Braising: Method and Recipes
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Braising is a way of cooking meat, fish, seafood or vegetables by first searing the item in hot fat, and then simmering it, covered, in liquid to finish. Braising differs from stewing in that the item to be cooked is usually in large pieces, as opposed to smaller pieces for stews. Also, the amount of liquid used in braising is less than for stewing, normally barely covering half of the item to be braised.
Braising is a good way to cook the tougher cuts of meat such as shank, shoulder and round. Long, slow simmering breaks down the connective tissue in the meat and renders a dish tender with a full-bodied sauce. The dish Americans call pot roast is actually a braise. However delicate foods such as fish and seafood can also be braised. Cooking time is simply shorter.
The liquid used as a braising medium is usually water or stock, but wine, beer or tomatoes are sometimes used. And other ingredients such and onions, carrots, or potatoes are often added to impart different flavors.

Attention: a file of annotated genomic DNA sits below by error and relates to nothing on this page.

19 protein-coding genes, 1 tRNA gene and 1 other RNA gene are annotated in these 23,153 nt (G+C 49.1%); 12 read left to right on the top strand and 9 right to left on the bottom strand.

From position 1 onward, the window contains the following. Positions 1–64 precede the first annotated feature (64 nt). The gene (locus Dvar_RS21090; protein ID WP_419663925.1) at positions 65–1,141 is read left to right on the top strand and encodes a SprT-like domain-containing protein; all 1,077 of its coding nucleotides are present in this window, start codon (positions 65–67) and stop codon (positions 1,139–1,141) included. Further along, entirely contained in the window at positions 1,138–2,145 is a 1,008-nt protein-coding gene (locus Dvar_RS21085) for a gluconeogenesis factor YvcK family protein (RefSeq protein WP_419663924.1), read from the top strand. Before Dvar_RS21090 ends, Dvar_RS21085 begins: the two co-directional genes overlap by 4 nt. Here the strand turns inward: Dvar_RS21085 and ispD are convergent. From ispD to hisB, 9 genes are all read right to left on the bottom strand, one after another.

(German marinated beef pot roast)
(Japanese simmered pumpkin)
(Irish-American braised brisket with vegetables)
(Israeli Jewish braised brisket)
(Italian beef cutlets simmered in tomato sauce)
(Italian balsamic-marinated chicken)
(Nigerian plantain and vegetable stew)
(French braised eggplant, tomatoes and basil)
(Czech braised cabbage)
(Moroccan chicken tagine with olives and preserved lemons)
(Egyptian braised squab stuffed with cracked wheat)
(Japanese noodles and pork in rich broth)
(Spanish fava beans simmered with spicy sausage)
(Moroccan braised chicken with dried fruit and almonds)
(Angolan spicy chicken and vegetables)
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